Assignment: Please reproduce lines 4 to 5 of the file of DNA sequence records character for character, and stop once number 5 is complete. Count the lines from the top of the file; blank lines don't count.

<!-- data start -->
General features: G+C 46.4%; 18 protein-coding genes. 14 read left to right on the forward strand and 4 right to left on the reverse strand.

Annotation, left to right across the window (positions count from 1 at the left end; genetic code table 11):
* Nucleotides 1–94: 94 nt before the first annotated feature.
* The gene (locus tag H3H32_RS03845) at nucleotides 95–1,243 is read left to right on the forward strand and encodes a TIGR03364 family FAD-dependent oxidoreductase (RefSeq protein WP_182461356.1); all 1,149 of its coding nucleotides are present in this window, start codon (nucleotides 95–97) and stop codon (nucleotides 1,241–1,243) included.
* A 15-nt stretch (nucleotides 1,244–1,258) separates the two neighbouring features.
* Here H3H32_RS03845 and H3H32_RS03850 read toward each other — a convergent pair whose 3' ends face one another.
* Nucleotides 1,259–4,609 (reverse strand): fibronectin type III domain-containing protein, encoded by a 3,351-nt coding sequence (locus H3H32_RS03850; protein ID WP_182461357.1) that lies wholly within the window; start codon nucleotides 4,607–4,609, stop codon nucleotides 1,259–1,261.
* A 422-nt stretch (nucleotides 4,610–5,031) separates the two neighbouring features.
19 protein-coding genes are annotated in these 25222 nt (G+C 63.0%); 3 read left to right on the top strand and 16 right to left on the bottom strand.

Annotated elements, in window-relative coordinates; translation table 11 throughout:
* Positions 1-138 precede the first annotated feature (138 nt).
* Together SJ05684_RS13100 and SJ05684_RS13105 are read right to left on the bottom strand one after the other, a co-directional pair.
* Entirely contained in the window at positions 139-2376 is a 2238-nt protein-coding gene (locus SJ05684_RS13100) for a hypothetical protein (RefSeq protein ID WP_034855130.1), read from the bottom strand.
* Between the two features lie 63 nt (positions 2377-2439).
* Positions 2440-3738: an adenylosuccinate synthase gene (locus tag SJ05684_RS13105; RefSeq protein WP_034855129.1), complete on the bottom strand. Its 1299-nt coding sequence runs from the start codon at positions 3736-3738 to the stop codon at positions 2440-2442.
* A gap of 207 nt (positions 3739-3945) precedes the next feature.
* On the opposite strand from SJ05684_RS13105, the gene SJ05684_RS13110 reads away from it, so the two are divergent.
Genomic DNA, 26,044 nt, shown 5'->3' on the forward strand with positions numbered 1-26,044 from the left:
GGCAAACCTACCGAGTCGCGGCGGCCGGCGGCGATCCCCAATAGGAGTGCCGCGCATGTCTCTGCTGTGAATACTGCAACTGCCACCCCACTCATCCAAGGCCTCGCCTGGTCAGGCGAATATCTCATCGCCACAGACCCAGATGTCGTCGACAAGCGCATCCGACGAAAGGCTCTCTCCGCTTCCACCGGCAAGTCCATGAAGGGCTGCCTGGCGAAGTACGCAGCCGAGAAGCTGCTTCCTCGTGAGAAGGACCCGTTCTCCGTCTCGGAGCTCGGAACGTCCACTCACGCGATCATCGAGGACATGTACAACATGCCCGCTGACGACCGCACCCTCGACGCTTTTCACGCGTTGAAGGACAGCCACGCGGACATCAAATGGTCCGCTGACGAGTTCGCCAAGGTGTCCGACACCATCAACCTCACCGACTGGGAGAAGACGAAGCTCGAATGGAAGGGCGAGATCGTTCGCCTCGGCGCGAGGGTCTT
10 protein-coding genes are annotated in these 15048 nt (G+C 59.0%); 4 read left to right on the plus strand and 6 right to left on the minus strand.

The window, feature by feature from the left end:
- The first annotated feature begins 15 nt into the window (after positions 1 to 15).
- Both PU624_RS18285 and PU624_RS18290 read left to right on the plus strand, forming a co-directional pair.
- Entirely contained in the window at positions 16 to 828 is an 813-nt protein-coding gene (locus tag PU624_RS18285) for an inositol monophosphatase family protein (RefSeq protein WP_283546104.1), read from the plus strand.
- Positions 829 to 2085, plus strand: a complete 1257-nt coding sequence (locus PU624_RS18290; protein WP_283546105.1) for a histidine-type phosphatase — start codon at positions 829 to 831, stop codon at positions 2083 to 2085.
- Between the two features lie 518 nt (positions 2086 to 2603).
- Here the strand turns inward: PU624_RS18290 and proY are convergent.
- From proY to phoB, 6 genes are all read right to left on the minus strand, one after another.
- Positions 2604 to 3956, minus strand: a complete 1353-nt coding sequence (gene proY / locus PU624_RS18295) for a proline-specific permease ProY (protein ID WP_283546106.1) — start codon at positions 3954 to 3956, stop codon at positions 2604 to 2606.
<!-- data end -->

* The gene (locus tag H3H32_RS03845) at nucleotides 95–1,243 is read left to right on the forward strand and encodes a TIGR03364 family FAD-dependent oxidoreductase (RefSeq protein WP_182461356.1); all 1,149 of its coding nucleotides are present in this window, start codon (nucleotides 95–97) and stop codon (nucleotides 1,241–1,243) included.
* A 15-nt stretch (nucleotides 1,244–1,258) separates the two neighbouring features.